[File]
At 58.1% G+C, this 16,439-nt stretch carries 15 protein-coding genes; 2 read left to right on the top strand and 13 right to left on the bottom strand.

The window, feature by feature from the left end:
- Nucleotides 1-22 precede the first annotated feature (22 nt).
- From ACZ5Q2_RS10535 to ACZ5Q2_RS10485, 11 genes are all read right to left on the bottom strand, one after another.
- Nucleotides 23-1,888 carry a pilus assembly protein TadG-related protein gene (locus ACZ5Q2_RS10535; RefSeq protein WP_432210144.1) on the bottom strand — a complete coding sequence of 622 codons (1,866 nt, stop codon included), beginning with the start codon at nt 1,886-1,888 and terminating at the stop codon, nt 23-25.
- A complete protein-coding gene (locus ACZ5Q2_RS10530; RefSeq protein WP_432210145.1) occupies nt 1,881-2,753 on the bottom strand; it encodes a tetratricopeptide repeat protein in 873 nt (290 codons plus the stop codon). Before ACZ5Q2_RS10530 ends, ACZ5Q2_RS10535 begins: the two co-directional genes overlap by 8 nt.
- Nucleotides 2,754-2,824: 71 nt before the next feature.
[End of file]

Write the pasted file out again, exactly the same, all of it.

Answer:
At 58.1% G+C, this 16,439-nt stretch carries 15 protein-coding genes; 2 read left to right on the top strand and 13 right to left on the bottom strand.

The window, feature by feature from the left end:
- Nucleotides 1-22 precede the first annotated feature (22 nt).
- From ACZ5Q2_RS10535 to ACZ5Q2_RS10485, 11 genes are all read right to left on the bottom strand, one after another.
- Nucleotides 23-1,888 carry a pilus assembly protein TadG-related protein gene (locus ACZ5Q2_RS10535; RefSeq protein WP_432210144.1) on the bottom strand — a complete coding sequence of 622 codons (1,866 nt, stop codon included), beginning with the start codon at nt 1,886-1,888 and terminating at the stop codon, nt 23-25.
- A complete protein-coding gene (locus ACZ5Q2_RS10530; RefSeq protein WP_432210145.1) occupies nt 1,881-2,753 on the bottom strand; it encodes a tetratricopeptide repeat protein in 873 nt (290 codons plus the stop codon). Before ACZ5Q2_RS10530 ends, ACZ5Q2_RS10535 begins: the two co-directional genes overlap by 8 nt.
- Nucleotides 2,754-2,824: 71 nt before the next feature.